That sinking feeling about harbor decay
One short year from now the state's Ala Wai Small Boat Harbor will again be center stage for the finish of the Transpacific Yacht Race, the oldest long-distance sailing contest in the world.
As the granddaddy of all blue-water regattas, Transpac was first raced from Los Angeles to Honolulu in 1906 and, except for times of war, has been run in alternate years ever since.
The race's official finish line is off Diamond Head. Until last year, the finishers were escorted into the Ala Wai and moored in their order of finish in a line called "Transpac Row."
Naturally, Transpac Row would take on a party atmosphere, as well as become a focal point for the media, as it grew, boat by boat, as each vessel finished the race.
Unfortunately, though, this traditional aloha welcome was dampened last year due to the large number of slips that were condemned and/or demolished -- but not replaced -- by the state's Division of Boating and Ocean Recreation.
The Waikiki Yacht Club attempted to lessen the impact by donating a used -- but serviceable -- floating dock to the state. Ultimately the Transpac Row tradition was put on hold -- temporarily, all thought.
But now, as the Star-Bulletin's Venus Lee reported last week, the Ala Wai's harbormaster has announced that although a recent appropriation of $1.65 million from Gov. Lingle will fund the replacement of one dock, as many as three other docks are in the process of being condemned.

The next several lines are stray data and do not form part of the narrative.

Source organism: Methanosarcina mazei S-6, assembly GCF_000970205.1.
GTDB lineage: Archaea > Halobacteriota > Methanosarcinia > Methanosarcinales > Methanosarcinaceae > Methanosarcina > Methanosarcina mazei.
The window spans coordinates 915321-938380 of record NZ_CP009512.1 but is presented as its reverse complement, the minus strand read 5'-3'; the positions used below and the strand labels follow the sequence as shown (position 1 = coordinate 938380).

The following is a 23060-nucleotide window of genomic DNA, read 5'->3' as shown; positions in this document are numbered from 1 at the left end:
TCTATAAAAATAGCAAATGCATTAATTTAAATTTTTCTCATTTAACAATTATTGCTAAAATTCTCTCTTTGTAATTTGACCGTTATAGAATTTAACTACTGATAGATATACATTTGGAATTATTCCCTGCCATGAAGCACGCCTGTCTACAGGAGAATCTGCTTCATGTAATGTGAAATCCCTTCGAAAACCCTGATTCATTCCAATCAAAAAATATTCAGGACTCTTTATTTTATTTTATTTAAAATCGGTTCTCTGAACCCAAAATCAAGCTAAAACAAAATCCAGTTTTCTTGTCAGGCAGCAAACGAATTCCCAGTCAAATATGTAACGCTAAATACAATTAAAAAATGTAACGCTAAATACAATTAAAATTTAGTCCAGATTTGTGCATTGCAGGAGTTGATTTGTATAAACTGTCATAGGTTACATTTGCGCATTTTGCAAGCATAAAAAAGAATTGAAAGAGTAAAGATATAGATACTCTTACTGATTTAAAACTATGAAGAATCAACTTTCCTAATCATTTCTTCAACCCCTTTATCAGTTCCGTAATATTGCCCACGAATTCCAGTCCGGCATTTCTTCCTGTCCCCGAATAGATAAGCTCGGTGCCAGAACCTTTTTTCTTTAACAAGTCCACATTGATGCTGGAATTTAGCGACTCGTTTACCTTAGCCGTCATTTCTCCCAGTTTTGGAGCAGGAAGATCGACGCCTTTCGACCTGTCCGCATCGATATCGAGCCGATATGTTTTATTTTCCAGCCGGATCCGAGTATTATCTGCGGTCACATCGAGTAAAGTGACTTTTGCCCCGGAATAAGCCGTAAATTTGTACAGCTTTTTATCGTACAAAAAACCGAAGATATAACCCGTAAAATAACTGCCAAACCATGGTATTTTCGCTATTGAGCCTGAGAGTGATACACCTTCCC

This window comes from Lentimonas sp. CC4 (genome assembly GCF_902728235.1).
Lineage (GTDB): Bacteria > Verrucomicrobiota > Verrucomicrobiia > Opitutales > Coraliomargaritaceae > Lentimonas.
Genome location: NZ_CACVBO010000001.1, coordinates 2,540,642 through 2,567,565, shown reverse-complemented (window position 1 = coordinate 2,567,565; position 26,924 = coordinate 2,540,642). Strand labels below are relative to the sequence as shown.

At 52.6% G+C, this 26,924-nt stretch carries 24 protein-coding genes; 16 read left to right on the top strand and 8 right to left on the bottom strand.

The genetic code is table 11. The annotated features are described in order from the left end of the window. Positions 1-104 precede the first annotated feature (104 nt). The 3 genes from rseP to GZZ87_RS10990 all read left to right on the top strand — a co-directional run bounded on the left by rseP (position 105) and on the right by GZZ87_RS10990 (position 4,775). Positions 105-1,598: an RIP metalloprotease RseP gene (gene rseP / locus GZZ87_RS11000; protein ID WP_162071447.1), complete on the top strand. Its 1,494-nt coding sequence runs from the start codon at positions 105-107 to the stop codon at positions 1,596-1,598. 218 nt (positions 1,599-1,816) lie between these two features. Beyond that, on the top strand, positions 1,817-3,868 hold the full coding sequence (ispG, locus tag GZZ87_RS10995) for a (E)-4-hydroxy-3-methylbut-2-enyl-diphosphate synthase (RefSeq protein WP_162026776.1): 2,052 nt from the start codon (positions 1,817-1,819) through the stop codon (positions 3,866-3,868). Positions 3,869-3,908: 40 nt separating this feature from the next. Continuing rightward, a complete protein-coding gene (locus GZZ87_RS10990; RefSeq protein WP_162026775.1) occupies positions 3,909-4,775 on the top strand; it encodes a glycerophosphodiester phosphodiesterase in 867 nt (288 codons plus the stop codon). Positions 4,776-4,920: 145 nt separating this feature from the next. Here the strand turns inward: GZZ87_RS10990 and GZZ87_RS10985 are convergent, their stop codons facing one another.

This condemnation translates to more than 100 boat owners losing their permanently assigned slips. It also means that Transpac Row, as in 2005, isn't likely to be a part of Transpac 2007.
Understandably, this disturbing news hasn't been lost on Transpac organizers who hope to have some 70 yachts entered in next year's race.
A recent press release from Transpac noted that in response to a letter from one of their members, Gov. Lingle wrote, "My administration is concerned about the condition of the state's small boat harbors, as we do want them to be places that our citizens and visitors can enjoy.
"We also recognize the economic value of prestigious yachting competitions and will continue to support events like the Transpac," she added.
"Nine months later, the state has made no apparent moves to improve the marina, despite Lingle's stated concern and assurances," the Transpac release retorted.
As someone who has chronicled the progressive deterioration of our marinas for the past decade, in our governor's defense, I think Transpac officials might more accurately assign the blame to our state's legislators.
After all, year after year they have considered numerous bills that would have provided funding for marina repair and replacement and then rejected them all.
Bills that would have allowed the DOBOR to enter into public/private partnerships -- the preferred marina operating system worldwide -- were also rejected.
The governor and DOBOR must have legislative support if they are ever to resurrect our decaying marinas.